The baby-friendly cure-all product hiding in your medicine cabinet


In the movie My Big Fat Greek Wedding, patriarch Gus Portokalos’ cure to everything is the cleaning solution Windex. It doesn’t matter what the problem is, Gus’ answer is always: “Put some Windex on it.”

And while it’s definitely not recommended to use Windex on your skin (or your baby’s!), there is one heavy-hitting household product that experts agree can be used in most situations involving your baby’s skin. It’s not expensive—and it’s probably sitting in your medicine cabinet right now. It’s good, old-fashioned Vaseline, which has been around since the late 1800s. 

Vaseline has long been a remedy for chapped lips, but its versatility extends all over the body, making it a great choice to toss in the diaper bag as a do-it-all problem solver when it comes to skin issues. 

The single-ingredient product is made of 100% petroleum jelly that goes through a purification process. The National Eczema Association has given Vaseline their “Seal of Acceptance” and recommends it for all ages.

Dr. Chelsey Straight, MD, FAAD, FACMS, double board-certified dermatologist and Mohs surgeon and mom of three, knows that what you use on your child’s skin matters. “Petroleum jelly, specifically Vaseline, has a long history of safe use for babies and adults,” she said. “Unrefined petroleum jelly may be a concern but Vaseline is refined,” she explains. It’s also hypoallergenic and non-comedogenic, meaning it won’t clog pores.

4 expert-backed uses for Vaseline as skincare for babies and kids

Here are four head-to-toe ways to make use of this powerhouse balm.

1. Alleviate cradle cap

If your baby is suffering from those annoying but totally normal crusty patches on their scalp, try Vaseline. It will soften the crusts, explains Dr. Joel “Gator” Warsh, MD, board-certified pediatrician and dad of two. Once you’ve let the Vaseline sit for a few minutes, you should be able to gently brush out the flakes and shampoo as normal, leaving your baby’s sweet head free from scaliness.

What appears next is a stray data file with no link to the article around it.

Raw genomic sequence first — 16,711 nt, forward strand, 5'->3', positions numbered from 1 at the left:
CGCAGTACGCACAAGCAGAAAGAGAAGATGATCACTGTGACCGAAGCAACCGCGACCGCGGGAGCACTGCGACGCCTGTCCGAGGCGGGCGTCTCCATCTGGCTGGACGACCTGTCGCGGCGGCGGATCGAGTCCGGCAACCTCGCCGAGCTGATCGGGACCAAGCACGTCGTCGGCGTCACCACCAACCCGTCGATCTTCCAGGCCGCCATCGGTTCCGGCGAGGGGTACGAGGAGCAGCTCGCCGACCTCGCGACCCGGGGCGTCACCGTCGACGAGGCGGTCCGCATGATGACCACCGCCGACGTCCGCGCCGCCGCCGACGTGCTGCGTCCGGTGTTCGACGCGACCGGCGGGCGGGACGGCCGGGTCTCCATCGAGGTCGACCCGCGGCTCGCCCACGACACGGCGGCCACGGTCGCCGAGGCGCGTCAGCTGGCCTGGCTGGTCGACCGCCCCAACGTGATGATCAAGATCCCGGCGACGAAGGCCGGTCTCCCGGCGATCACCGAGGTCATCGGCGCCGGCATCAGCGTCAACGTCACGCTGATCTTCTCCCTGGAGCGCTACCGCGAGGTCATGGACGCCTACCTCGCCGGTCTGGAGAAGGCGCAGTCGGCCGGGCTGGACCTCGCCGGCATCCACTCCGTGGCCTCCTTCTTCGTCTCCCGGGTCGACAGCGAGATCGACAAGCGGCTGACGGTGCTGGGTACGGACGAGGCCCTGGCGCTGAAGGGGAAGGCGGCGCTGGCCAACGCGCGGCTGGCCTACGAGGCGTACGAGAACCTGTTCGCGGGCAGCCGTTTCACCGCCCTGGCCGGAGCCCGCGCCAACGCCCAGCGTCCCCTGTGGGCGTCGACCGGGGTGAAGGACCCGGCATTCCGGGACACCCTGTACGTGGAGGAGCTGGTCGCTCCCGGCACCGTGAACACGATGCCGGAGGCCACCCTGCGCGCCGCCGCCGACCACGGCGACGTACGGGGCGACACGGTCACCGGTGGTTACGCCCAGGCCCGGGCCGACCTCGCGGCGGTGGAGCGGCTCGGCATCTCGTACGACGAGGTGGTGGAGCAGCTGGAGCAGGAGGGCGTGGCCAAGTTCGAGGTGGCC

Vaseline

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2. Protect from chapped skin in cold weather

When skin gets dry, it can get irritated and chapped. Amy Johnson, mom and blogger, swears by Vaseline to help soothe chapped skin and to help prevent the symptoms from worsening. Johnson said found Vaseline was invaluable in combating her son’s chapped feet. “He kept clenching his little toes so hard, they would get sweaty and hold moisture,” and applying Vaseline after bath time helped his chapped toes. 

For kids going outside when it’s cold and windy, a little Vaseline can help reduce chapped cheeks or can help soothe dry, chapped hands from frequent hand-washing mixed with dry air in winter. A thin layer of Vaseline on baby’s lips is also helpful in the colder months, says Dr. Warsh.

3. Soothe eczema patches and minor cuts all over

Vaseline is great as a daily moisturizer because it helps lock in moisture and hydrates the skin, says mom of four and board-certified family medicine physician Dr. Laura Purdy. That makes Vaseline “especially useful for skin that is prone to eczema and quite effective in helping to heal and provide relief.” Because it helps hydrate skin, Vaseline can also be used to help with minor cuts and scratches as they heal. 

4. Prevent and fight diaper rash

When my first daughter was born we had an assortment of different diaper creams to use. They were all expensive and none of them seemed to particularly help. Our pediatrician recommended “good, old-fashioned Vaseline,” and it’s all we’ve ever used since in our house. 

Dr. Straight also uses Vaseline “all the time” to prevent and fight diaper rash in her house. The goal of using a diaper cream of any kind is to create a proactive barrier between baby’s skin and moisture in the diaper. One of the benefits of using Vaseline is that it “can be as effective as Triple Paste in certain scenarios,” she says. 

And you can’t beat the price: A 3-ounce tube of Triple Paste goes for $11, vs just under $4.50 for the same amount of Vaseline, making it a win for preventing diaper rash and for your wallet. If you’re dealing with a potential yeast infection or excessive moisture, Dr. Straight recommends trying something with zinc oxide. 

The possibilities for using Vaseline are endless: Dr. Warsh also points out that putting a small amount of Vaseline on zippers can help kids zip up their PJs or jackets more easily, while Johnson recalls friends talking about using Vaseline on doorknobs as part of a baby proofing strategy. 

The next time you need a solution to a skincare problem, channel Gus Portokalos and just put some Vaseline on it. Chances are, it’ll help.





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